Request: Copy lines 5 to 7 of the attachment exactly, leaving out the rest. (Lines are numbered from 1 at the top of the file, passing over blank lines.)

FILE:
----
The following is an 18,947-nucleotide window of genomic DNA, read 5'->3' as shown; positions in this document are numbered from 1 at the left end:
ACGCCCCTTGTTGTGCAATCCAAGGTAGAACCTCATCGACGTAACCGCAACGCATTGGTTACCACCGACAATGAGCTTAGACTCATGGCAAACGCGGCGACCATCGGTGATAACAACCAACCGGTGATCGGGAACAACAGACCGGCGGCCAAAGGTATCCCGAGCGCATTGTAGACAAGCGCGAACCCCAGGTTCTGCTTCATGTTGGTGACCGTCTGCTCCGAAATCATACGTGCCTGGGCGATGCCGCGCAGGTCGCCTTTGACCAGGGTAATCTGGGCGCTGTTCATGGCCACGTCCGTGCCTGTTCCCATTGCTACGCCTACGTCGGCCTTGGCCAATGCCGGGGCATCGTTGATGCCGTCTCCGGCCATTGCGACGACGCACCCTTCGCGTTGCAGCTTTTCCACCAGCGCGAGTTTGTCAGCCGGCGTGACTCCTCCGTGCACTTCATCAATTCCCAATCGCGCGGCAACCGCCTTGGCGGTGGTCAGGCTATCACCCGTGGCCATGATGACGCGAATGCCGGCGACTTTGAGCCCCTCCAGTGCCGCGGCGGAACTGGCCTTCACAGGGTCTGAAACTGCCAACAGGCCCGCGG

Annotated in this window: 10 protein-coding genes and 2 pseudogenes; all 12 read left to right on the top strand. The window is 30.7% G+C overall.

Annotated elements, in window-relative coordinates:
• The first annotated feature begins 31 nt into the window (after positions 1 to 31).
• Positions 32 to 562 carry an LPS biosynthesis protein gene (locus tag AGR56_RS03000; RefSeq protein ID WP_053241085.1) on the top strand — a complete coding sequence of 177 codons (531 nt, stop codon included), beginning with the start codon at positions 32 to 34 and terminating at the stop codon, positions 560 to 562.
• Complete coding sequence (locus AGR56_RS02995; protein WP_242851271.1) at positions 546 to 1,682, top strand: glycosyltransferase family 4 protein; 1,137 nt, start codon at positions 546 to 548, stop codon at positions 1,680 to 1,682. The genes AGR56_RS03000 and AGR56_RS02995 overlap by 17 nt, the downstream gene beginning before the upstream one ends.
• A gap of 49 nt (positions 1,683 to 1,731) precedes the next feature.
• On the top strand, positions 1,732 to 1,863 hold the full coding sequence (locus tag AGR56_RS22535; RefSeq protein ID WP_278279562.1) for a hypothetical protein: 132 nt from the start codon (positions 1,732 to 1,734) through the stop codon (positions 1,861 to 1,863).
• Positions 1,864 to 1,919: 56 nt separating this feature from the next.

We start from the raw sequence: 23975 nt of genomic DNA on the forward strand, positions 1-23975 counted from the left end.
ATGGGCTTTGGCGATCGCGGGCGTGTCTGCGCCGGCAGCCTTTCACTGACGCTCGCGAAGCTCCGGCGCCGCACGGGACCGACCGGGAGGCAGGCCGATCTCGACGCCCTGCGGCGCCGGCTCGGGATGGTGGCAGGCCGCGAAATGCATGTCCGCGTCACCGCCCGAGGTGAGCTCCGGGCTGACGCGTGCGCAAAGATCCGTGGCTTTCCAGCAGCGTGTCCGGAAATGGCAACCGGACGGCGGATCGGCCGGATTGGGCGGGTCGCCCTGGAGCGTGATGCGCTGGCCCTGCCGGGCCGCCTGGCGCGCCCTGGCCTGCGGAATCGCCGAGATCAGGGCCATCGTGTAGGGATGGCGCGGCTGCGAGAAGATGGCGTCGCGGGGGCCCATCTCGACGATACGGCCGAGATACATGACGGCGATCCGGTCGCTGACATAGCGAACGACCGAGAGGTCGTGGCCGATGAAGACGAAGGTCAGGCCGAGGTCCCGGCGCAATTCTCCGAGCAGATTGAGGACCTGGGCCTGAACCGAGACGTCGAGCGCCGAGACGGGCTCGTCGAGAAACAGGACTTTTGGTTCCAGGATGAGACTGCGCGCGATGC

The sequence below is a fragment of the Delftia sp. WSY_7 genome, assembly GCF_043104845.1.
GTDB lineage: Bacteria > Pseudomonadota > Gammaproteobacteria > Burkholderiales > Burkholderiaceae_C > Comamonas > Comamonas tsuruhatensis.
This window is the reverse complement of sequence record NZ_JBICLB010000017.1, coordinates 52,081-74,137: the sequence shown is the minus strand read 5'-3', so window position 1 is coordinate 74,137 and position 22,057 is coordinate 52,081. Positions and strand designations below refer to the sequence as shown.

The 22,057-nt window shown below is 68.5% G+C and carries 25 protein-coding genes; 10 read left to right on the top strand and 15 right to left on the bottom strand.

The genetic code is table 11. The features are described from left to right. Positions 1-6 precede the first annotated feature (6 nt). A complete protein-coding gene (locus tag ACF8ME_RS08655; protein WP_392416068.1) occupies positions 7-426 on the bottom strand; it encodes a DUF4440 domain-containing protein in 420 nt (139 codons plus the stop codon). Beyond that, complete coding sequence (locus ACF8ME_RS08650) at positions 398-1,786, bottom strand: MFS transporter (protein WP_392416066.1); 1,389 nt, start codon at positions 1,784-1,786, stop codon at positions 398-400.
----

• The first annotated feature begins 31 nt into the window (after positions 1 to 31).
• Positions 32 to 562 carry an LPS biosynthesis protein gene (locus tag AGR56_RS03000; RefSeq protein ID WP_053241085.1) on the top strand — a complete coding sequence of 177 codons (531 nt, stop codon included), beginning with the start codon at positions 32 to 34 and terminating at the stop codon, positions 560 to 562.
• Complete coding sequence (locus AGR56_RS02995; protein WP_242851271.1) at positions 546 to 1,682, top strand: glycosyltransferase family 4 protein; 1,137 nt, start codon at positions 546 to 548, stop codon at positions 1,680 to 1,682. The genes AGR56_RS03000 and AGR56_RS02995 overlap by 17 nt, the downstream gene beginning before the upstream one ends.